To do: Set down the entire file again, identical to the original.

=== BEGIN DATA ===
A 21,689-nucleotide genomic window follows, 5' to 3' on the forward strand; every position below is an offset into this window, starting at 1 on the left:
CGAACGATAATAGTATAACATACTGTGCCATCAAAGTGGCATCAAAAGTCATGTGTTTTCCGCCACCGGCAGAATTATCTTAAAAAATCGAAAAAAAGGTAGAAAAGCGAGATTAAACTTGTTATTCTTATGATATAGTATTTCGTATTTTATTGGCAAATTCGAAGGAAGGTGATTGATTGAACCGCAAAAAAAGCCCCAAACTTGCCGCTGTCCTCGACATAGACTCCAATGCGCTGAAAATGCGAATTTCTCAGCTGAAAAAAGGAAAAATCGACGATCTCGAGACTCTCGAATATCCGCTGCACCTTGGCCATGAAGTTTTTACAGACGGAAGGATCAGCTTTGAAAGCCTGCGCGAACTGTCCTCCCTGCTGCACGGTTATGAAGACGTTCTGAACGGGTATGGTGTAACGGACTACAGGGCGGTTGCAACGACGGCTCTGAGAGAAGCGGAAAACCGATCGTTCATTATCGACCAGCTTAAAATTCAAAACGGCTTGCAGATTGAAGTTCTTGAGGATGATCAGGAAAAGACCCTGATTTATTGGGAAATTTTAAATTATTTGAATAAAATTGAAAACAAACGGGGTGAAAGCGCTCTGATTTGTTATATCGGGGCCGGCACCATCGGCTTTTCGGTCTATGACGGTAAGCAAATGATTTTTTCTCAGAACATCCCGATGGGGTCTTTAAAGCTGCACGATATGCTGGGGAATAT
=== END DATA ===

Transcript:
A 21,689-nucleotide genomic window follows, 5' to 3' on the forward strand; every position below is an offset into this window, starting at 1 on the left:
CGAACGATAATAGTATAACATACTGTGCCATCAAAGTGGCATCAAAAGTCATGTGTTTTCCGCCACCGGCAGAATTATCTTAAAAAATCGAAAAAAAGGTAGAAAAGCGAGATTAAACTTGTTATTCTTATGATATAGTATTTCGTATTTTATTGGCAAATTCGAAGGAAGGTGATTGATTGAACCGCAAAAAAAGCCCCAAACTTGCCGCTGTCCTCGACATAGACTCCAATGCGCTGAAAATGCGAATTTCTCAGCTGAAAAAAGGAAAAATCGACGATCTCGAGACTCTCGAATATCCGCTGCACCTTGGCCATGAAGTTTTTACAGACGGAAGGATCAGCTTTGAAAGCCTGCGCGAACTGTCCTCCCTGCTGCACGGTTATGAAGACGTTCTGAACGGGTATGGTGTAACGGACTACAGGGCGGTTGCAACGACGGCTCTGAGAGAAGCGGAAAACCGATCGTTCATTATCGACCAGCTTAAAATTCAAAACGGCTTGCAGATTGAAGTTCTTGAGGATGATCAGGAAAAGACCCTGATTTATTGGGAAATTTTAAATTATTTGAATAAAATTGAAAACAAACGGGGTGAAAGCGCTCTGATTTGTTATATCGGGGCCGGCACCATCGGCTTTTCGGTCTATGACGGTAAGCAAATGATTTTTTCTCAGAACATCCCGATGGGGTCTTTAAAGCTGCACGATATGCTGGGGAATAT